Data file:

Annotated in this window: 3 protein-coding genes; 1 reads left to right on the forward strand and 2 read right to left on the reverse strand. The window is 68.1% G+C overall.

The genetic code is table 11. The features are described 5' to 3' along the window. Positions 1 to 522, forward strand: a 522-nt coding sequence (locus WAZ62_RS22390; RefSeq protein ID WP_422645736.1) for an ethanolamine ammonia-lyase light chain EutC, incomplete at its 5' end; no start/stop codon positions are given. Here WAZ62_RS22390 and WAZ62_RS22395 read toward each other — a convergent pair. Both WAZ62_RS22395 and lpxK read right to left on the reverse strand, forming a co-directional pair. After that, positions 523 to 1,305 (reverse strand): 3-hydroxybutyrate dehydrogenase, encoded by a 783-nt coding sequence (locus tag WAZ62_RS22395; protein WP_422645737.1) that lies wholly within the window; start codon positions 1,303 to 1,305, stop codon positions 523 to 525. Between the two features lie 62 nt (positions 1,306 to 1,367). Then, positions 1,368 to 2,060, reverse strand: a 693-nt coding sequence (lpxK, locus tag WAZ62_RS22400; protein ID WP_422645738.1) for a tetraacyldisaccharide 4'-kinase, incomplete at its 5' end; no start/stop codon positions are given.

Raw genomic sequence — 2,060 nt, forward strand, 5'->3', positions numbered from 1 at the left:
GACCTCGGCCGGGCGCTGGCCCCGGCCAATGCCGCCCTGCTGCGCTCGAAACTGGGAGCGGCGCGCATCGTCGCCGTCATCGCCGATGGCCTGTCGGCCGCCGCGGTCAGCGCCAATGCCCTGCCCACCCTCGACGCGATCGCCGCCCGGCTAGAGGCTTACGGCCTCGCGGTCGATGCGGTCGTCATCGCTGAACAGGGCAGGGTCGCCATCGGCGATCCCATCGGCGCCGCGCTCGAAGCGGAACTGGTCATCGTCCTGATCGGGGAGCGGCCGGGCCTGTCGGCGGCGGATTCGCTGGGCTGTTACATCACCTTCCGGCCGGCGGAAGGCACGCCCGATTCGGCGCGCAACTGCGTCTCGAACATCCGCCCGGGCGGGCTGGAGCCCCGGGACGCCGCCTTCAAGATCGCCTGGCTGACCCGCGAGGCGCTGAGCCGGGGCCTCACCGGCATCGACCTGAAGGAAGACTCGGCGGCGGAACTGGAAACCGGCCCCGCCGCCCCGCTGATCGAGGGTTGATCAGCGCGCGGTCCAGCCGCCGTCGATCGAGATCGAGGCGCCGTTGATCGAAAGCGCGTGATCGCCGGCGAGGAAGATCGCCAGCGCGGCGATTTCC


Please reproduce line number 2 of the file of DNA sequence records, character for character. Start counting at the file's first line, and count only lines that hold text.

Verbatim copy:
The genetic code is table 11. The features are described 5' to 3' along the window. Positions 1 to 522, forward strand: a 522-nt coding sequence (locus WAZ62_RS22390; RefSeq protein ID WP_422645736.1) for an ethanolamine ammonia-lyase light chain EutC, incomplete at its 5' end; no start/stop codon positions are given. Here WAZ62_RS22390 and WAZ62_RS22395 read toward each other — a convergent pair. Both WAZ62_RS22395 and lpxK read right to left on the reverse strand, forming a co-directional pair. After that, positions 523 to 1,305 (reverse strand): 3-hydroxybutyrate dehydrogenase, encoded by a 783-nt coding sequence (locus tag WAZ62_RS22395; protein WP_422645737.1) that lies wholly within the window; start codon positions 1,303 to 1,305, stop codon positions 523 to 525. Between the two features lie 62 nt (positions 1,306 to 1,367). Then, positions 1,368 to 2,060, reverse strand: a 693-nt coding sequence (lpxK, locus tag WAZ62_RS22400; protein ID WP_422645738.1) for a tetraacyldisaccharide 4'-kinase, incomplete at its 5' end; no start/stop codon positions are given.